The dramatic destruction of Norba in 81 B.C., during the war between Marius and Sulla, and the uninhabited nature of the plateau on which it stood, make this town an excellent site for the observation of urban planning and architecture in a Roman centre as it must have been at the beginning of the 1st century B.C., prior to the radical changes that subsequently affected the life of many towns.
The renewal of topographical and archaeological investigations on the site, almost one hundred years after the excavations by Raniero Mengarelli and Luigi Savignoni, brought to light some of the roads and a number of buildings along the town’s main road and in its immediate vicinity. The cleaning back of the vegetation rendered the bath complex visible.
The investigated structures comprised the remains of two domus immediately below the Small Acropolis, the remains of a production complex along the main road crossing the town, a stretch of the road branching off from the main road below the Small Acropolis and a number of private structures facing onto the road. The roads were all paved with limestone basoli and were flanked by sidewalks. The latter preserved various types of paving (limestone slabs, basoli, opus signinum ) in different sectors. The two domus were rectangular in plan, with a façade of 60 Roman feet facing onto the road. They fit into the architectural schemes that were particularly widespread in the 2nd century B.C.: atrium with impluvium around which the cubicula were arranged, alae on the far sides of the atrium, reception rooms to the back. The floors were beaten tufa, limestone or opus signinum, both plain and decorated.
The disposition of the domus within the context of the Archaeological park (agreed with the Archaeological Superintendency) envisages the use of different coloured gravels to highlight the plan and different uses of each room and the insertion of wooden partitions where no walls are preserved. A building complex was uncovered along the road which from the main road turned towards Porta Maggiore. This was characterised by two adjoining entrances, originally part of a single property, given the internal communication via a large door in the atrium. The latter was accessed from the door furthest downhill. The structures were separated when the inner door was blocked, probably in connection with a change to a productive function, as attested by the creation of surfaces in basoli and a tank. On the other side of the road investigation began of a complex with numerous rooms, arranged around a large courtyard, characterised by the substantial use of opus signinum to waterproof the floors and walls and by the presence of cisterns, tanks, basins and drainage channels: these features suggest the building was used for production activities.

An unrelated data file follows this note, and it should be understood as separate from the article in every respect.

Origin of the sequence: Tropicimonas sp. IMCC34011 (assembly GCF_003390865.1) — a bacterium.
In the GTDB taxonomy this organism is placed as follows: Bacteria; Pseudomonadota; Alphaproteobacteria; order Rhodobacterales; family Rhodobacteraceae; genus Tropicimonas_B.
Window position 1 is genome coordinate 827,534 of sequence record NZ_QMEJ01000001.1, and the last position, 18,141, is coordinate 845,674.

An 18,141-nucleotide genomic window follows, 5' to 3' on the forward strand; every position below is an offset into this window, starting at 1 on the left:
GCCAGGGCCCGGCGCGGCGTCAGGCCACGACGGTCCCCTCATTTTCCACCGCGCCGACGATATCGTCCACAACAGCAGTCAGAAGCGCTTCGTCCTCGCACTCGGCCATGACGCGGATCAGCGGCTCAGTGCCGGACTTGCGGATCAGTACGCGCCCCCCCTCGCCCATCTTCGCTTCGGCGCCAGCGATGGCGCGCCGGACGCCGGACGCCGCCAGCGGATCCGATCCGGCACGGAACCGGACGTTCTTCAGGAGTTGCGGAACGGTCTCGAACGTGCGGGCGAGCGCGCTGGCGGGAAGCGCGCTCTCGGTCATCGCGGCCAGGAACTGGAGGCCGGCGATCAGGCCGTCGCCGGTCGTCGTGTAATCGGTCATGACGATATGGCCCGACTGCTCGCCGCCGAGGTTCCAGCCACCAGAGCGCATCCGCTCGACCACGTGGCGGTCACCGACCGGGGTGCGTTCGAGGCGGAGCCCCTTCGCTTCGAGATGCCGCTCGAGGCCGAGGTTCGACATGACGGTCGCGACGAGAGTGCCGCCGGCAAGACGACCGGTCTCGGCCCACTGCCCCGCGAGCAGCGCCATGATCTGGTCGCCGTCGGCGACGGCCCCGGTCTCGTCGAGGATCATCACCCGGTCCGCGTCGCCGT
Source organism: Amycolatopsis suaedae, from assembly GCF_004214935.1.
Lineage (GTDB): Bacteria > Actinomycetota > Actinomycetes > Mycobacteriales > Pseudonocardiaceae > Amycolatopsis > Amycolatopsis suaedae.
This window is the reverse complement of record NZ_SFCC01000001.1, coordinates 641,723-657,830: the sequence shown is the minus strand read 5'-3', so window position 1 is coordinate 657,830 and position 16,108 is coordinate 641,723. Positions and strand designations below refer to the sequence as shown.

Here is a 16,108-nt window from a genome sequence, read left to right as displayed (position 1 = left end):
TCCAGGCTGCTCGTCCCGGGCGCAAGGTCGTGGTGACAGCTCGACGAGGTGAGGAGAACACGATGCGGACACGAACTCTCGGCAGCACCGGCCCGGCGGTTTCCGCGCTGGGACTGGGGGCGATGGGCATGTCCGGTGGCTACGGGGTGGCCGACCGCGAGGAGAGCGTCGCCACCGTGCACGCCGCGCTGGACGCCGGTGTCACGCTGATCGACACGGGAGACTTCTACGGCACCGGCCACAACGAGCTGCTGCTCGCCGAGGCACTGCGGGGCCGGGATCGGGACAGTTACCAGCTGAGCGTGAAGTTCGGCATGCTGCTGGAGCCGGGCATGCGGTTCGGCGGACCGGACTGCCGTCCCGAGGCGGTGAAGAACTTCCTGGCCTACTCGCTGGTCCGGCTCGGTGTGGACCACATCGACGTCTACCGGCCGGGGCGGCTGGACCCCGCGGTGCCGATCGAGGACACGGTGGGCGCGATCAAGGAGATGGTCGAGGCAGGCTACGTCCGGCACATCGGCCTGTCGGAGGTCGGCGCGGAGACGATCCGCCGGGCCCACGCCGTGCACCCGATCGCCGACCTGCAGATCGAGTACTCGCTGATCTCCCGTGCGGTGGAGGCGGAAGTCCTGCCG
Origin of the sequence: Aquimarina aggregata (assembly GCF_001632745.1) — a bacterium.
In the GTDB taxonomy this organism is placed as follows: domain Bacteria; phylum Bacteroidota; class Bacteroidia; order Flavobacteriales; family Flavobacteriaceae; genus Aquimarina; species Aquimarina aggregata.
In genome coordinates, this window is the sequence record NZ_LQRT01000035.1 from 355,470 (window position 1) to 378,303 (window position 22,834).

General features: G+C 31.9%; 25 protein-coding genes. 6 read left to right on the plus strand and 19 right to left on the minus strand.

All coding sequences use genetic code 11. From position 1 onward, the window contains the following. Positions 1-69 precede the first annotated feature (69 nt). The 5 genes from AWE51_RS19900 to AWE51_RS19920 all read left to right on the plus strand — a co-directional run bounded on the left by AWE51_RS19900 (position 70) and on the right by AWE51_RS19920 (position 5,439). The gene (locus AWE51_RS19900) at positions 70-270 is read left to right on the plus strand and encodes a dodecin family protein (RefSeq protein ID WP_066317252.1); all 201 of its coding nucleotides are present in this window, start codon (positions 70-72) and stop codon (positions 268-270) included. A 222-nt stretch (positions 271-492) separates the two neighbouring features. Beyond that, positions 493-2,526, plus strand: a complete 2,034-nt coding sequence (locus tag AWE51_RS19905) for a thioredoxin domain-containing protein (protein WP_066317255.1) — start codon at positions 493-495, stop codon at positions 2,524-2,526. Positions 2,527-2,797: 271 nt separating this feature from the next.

- Stefania Quilici Gigli - Seconda Università di Napoli
- Paola Carfora - Seconda Università di Napoli
- Giuseppina Renda - Seconda Università di Napoli
- Stefania Ferrante - Seconda Università di Napoli
- Seconda Università di Napoli
- Comune di Norma
- Ministero dell’Università e della Ricerca Scientifica (PRIN)
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